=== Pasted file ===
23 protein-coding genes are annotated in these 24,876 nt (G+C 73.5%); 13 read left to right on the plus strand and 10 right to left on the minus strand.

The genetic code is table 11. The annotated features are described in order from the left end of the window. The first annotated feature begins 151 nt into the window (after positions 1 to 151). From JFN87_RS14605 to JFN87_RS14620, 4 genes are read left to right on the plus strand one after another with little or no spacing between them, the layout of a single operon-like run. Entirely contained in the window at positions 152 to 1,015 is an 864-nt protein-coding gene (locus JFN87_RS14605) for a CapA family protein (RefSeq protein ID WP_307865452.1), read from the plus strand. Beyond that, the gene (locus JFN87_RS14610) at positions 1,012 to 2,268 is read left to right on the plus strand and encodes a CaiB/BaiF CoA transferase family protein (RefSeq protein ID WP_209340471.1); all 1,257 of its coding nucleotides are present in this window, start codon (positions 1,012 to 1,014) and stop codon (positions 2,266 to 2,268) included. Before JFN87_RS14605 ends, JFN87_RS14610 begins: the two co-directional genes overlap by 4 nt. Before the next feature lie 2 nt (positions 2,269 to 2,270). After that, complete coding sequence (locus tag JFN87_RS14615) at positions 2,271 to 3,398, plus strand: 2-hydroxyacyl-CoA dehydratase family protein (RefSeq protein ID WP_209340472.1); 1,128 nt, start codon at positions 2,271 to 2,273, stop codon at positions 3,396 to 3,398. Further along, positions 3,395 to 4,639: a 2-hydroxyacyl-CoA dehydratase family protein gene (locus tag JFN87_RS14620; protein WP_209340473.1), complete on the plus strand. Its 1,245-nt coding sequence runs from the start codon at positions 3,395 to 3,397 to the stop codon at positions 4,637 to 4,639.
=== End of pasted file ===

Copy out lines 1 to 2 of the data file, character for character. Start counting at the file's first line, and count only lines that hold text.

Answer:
23 protein-coding genes are annotated in these 24,876 nt (G+C 73.5%); 13 read left to right on the plus strand and 10 right to left on the minus strand.

The genetic code is table 11. The annotated features are described in order from the left end of the window. The first annotated feature begins 151 nt into the window (after positions 1 to 151). From JFN87_RS14605 to JFN87_RS14620, 4 genes are read left to right on the plus strand one after another with little or no spacing between them, the layout of a single operon-like run. Entirely contained in the window at positions 152 to 1,015 is an 864-nt protein-coding gene (locus JFN87_RS14605) for a CapA family protein (RefSeq protein ID WP_307865452.1), read from the plus strand. Beyond that, the gene (locus JFN87_RS14610) at positions 1,012 to 2,268 is read left to right on the plus strand and encodes a CaiB/BaiF CoA transferase family protein (RefSeq protein ID WP_209340471.1); all 1,257 of its coding nucleotides are present in this window, start codon (positions 1,012 to 1,014) and stop codon (positions 2,266 to 2,268) included. Before JFN87_RS14605 ends, JFN87_RS14610 begins: the two co-directional genes overlap by 4 nt. Before the next feature lie 2 nt (positions 2,269 to 2,270). After that, complete coding sequence (locus tag JFN87_RS14615) at positions 2,271 to 3,398, plus strand: 2-hydroxyacyl-CoA dehydratase family protein (RefSeq protein ID WP_209340472.1); 1,128 nt, start codon at positions 2,271 to 2,273, stop codon at positions 3,396 to 3,398. Further along, positions 3,395 to 4,639: a 2-hydroxyacyl-CoA dehydratase family protein gene (locus tag JFN87_RS14620; protein WP_209340473.1), complete on the plus strand. Its 1,245-nt coding sequence runs from the start codon at positions 3,395 to 3,397 to the stop codon at positions 4,637 to 4,639.